Mid-2017, I had upgraded my first Printrbot with metal parts, and I was looking for some cool projects to work on and picked up this book
My son was fascinated with the RC tricycle project, so we decided to give it a try.
The design wasn’t perfect - the original design used used a propeller motor and speed controller from a drone, so it had almost no low end torque and a /very fast/ top speed (also, no reverse!). Heat from the motor eventually melted the 3D printed part that held the motor.
That said, though, it was an impressive design - everything could be 3D printed. There was even a really cool ninjaflex suspension system. It was fun to push the limits of my 3D printer, and we had a lot of fun smashing this car up on the sidewalk a few times.
I kept the RC components around because I knew I wanted to roll them into another project, but I didn’t have them design skills at the time to pull it off. This summer I felt like I was ready to put something together. We decided to make a boat.
Key components were:
- ESC Car Speed Controller
- Flysky Transmitter
- Waterproof Receiver
- Brushless Motor
- Boat Propeller Shaft
- 3mm to 5mm coupler
- Boat Propeller
- Servo Motor
- LiPo Battery (and Charger)
My goal with this project was to create an entire assembly in CAD, and then build and use the object.
I was not interested in falling down a rabbit hole related to boat hull design, etc., and I did not want to spend money on new components if I could help it.
With these constraints in mind, I modeled all the electronic parts, designed a very basic hull, and then the rest of the mechanical design fell together pretty quickly.
My first attempt had the shaft exiting the back of the boat at a 45° angle, but I ended up changing this to a design that had the shaft low and parallel to the waterline instead.
The boat hull was the first part, and naturally the hardest to make. I 3D printed it as a single piece and then coated the outside with Total Boat resin to make it stronger and watertight.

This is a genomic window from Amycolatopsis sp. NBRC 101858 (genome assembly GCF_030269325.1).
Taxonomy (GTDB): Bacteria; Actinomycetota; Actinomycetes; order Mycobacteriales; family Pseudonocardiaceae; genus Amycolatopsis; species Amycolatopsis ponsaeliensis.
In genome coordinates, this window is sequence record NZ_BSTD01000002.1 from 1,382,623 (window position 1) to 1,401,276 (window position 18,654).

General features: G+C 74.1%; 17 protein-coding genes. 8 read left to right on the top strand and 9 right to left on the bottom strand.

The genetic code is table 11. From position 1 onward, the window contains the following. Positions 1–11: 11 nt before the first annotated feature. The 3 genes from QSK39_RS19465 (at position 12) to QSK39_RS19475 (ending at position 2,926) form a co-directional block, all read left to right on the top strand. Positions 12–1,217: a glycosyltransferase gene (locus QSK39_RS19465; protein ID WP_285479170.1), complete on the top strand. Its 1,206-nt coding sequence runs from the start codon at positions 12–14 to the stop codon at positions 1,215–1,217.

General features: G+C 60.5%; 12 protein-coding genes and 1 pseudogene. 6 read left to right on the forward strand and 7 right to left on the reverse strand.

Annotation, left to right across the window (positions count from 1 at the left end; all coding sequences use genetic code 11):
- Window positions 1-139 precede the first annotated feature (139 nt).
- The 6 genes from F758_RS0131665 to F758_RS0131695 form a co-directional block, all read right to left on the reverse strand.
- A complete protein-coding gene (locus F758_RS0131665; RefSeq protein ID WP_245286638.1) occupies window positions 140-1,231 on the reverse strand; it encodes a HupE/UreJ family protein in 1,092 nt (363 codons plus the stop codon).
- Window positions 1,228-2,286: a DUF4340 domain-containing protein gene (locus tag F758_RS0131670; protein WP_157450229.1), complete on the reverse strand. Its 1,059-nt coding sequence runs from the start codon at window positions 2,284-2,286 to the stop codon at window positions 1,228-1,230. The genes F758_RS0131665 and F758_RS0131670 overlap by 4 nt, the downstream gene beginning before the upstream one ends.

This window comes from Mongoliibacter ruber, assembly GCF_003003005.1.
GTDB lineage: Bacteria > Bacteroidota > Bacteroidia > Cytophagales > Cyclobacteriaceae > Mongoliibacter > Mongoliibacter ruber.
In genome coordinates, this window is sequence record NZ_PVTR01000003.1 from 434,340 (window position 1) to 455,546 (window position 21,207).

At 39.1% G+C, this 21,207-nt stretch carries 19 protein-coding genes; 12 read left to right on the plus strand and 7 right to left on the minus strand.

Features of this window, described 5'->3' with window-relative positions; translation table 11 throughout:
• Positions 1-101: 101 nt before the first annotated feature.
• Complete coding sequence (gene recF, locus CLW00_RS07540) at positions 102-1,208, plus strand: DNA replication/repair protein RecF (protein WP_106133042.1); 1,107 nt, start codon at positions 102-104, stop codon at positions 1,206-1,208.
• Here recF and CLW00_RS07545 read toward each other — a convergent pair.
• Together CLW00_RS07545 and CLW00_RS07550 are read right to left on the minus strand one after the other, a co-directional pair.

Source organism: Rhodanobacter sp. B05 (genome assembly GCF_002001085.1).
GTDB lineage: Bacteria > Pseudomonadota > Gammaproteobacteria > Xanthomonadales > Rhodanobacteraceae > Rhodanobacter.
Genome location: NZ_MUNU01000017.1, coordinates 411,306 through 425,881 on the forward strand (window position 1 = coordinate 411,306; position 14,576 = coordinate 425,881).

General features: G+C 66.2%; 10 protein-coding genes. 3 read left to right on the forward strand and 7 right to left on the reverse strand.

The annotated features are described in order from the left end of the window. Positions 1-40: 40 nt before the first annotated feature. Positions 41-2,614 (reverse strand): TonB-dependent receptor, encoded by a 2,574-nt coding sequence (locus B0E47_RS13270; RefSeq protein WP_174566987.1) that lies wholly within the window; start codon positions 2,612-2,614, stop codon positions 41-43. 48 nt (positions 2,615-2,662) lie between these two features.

I knew from the RC car project that the motor would throw off a lot of heat, so I mounted the motor on a plywood sandwich held between two 3D printed parts.
The wood parts were laser cut, and I had great success with threaded heat inserts into the printed parts. Everything was connected with M3 and M4 bolts.
The rudder hinge was made with two sizes of K&S hobby brass tube that fit pretty tightly together. I heated up the brass and pushed it into the 3D printed parts, and dropped a 1/4” washer between the rudder and the boat hull, and everything turned smoothly.
The rudder arm was 0.51” stainless steel aircraft safety wire. I adapted the design from the very helpful instructions here.
Our first venture with the boat on a local pond was not successful. We had not fully sealed the spot where the shaft enters the hole, so the boat quickly took on water. Also, we learned balance and ballast are important concepts for a boat of any size; our design required weight to hold the propeller below the water line, and that weight needed to be balanced carefully so the boat did not tilt in the water.
We fixed the leak with a little silicone sealant, and few rocks hot-glued inside the hull balanced everything up.
The water inside the hull fouled the RC receiver, so I had to replace this part (the linked part is the new one I purchased, that claims to be waterproof). A few part swaps later, we were ready to set sail again.
The boat wasn’t as fast as we hoped it would be, but it runs, and we’ve had a lot of fun designing and driving it. In all, a good project and a good experience designing and then building something.
If I were to continue with this design, I’d definitely come up with a smarter hull shape, and make sure I had decent waterproofing on the whole boat. I achieved my goal with this project, and right now, have other projects that are more interesting to me.